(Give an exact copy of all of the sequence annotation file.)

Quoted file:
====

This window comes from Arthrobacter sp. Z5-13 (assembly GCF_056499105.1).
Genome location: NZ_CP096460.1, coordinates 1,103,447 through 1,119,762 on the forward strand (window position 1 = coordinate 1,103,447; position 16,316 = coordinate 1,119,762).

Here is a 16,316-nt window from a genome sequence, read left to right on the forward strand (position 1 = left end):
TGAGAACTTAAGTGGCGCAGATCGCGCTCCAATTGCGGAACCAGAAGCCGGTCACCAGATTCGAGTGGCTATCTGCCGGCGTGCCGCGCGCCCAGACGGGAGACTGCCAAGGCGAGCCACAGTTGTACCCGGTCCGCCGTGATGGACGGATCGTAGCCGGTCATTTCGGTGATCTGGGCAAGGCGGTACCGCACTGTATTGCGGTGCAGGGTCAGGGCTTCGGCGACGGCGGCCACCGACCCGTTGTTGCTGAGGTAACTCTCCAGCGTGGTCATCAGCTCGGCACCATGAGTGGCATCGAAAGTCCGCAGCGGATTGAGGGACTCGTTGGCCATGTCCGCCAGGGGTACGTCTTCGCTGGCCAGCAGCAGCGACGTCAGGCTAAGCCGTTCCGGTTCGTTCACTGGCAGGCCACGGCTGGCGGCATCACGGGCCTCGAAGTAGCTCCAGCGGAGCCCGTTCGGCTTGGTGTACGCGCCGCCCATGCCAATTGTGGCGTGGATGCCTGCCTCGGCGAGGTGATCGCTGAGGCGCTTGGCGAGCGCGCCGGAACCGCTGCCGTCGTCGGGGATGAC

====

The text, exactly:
This window comes from Arthrobacter sp. Z5-13 (assembly GCF_056499105.1).
Genome location: NZ_CP096460.1, coordinates 1,103,447 through 1,119,762 on the forward strand (window position 1 = coordinate 1,103,447; position 16,316 = coordinate 1,119,762).

Here is a 16,316-nt window from a genome sequence, read left to right on the forward strand (position 1 = left end):
TGAGAACTTAAGTGGCGCAGATCGCGCTCCAATTGCGGAACCAGAAGCCGGTCACCAGATTCGAGTGGCTATCTGCCGGCGTGCCGCGCGCCCAGACGGGAGACTGCCAAGGCGAGCCACAGTTGTACCCGGTCCGCCGTGATGGACGGATCGTAGCCGGTCATTTCGGTGATCTGGGCAAGGCGGTACCGCACTGTATTGCGGTGCAGGGTCAGGGCTTCGGCGACGGCGGCCACCGACCCGTTGTTGCTGAGGTAACTCTCCAGCGTGGTCATCAGCTCGGCACCATGAGTGGCATCGAAAGTCCGCAGCGGATTGAGGGACTCGTTGGCCATGTCCGCCAGGGGTACGTCTTCGCTGGCCAGCAGCAGCGACGTCAGGCTAAGCCGTTCCGGTTCGTTCACTGGCAGGCCACGGCTGGCGGCATCACGGGCCTCGAAGTAGCTCCAGCGGAGCCCGTTCGGCTTGGTGTACGCGCCGCCCATGCCAATTGTGGCGTGGATGCCTGCCTCGGCGAGGTGATCGCTGAGGCGCTTGGCGAGCGCGCCGGAACCGCTGCCGTCGTCGGGGATGAC